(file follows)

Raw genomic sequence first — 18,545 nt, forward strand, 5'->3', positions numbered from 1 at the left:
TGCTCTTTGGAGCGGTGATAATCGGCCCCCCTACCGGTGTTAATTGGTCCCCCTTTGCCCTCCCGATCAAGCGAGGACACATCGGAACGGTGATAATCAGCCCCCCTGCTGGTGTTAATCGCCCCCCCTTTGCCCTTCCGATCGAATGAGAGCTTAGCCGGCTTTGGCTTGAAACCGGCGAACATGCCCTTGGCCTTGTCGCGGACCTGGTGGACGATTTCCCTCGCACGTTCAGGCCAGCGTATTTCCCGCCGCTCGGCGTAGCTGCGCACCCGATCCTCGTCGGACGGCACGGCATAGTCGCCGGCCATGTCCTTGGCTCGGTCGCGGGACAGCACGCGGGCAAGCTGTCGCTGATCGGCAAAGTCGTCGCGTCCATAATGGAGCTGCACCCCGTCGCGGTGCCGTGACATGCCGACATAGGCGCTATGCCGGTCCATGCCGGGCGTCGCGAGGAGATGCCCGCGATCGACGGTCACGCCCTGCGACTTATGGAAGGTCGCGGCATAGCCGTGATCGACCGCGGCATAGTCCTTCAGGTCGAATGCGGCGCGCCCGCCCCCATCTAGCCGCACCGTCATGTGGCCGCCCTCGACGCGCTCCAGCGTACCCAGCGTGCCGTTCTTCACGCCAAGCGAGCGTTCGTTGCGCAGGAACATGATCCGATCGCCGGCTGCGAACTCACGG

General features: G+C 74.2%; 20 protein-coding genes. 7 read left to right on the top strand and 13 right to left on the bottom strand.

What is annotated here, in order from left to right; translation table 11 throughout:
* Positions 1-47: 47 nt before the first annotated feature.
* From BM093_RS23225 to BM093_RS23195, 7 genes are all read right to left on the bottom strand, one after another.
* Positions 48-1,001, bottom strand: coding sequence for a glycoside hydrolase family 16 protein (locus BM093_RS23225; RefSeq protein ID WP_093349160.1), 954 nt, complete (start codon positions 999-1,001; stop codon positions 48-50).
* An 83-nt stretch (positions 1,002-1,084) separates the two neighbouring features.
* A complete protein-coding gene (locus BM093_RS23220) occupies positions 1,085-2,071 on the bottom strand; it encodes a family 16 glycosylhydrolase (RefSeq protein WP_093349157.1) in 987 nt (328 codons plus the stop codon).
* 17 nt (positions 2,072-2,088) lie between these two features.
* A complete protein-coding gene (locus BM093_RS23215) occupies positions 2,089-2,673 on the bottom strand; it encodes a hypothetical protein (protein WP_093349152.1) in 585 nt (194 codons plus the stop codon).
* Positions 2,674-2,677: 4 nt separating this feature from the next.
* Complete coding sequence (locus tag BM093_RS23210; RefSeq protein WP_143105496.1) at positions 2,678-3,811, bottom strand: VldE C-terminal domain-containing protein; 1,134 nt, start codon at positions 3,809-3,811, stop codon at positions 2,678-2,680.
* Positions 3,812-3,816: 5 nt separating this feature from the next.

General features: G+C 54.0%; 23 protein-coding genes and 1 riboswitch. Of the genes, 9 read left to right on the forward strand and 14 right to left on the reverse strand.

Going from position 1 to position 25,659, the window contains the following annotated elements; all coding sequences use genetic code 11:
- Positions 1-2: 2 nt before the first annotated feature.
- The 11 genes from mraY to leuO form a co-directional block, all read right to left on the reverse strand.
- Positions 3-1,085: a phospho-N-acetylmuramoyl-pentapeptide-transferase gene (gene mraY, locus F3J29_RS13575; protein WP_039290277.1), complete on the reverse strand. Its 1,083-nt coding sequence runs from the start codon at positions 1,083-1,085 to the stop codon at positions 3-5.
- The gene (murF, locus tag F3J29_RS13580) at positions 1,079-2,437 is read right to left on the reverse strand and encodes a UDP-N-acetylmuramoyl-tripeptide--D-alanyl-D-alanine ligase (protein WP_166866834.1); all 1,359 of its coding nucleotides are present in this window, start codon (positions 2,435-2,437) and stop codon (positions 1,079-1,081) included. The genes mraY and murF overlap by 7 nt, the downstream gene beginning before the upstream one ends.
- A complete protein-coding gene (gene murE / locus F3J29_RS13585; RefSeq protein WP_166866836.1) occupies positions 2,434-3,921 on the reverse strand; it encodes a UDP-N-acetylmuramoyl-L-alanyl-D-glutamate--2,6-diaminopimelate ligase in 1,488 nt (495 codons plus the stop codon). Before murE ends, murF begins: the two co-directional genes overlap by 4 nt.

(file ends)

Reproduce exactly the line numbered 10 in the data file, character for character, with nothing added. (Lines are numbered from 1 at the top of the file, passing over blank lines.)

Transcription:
* 17 nt (positions 2,072-2,088) lie between these two features.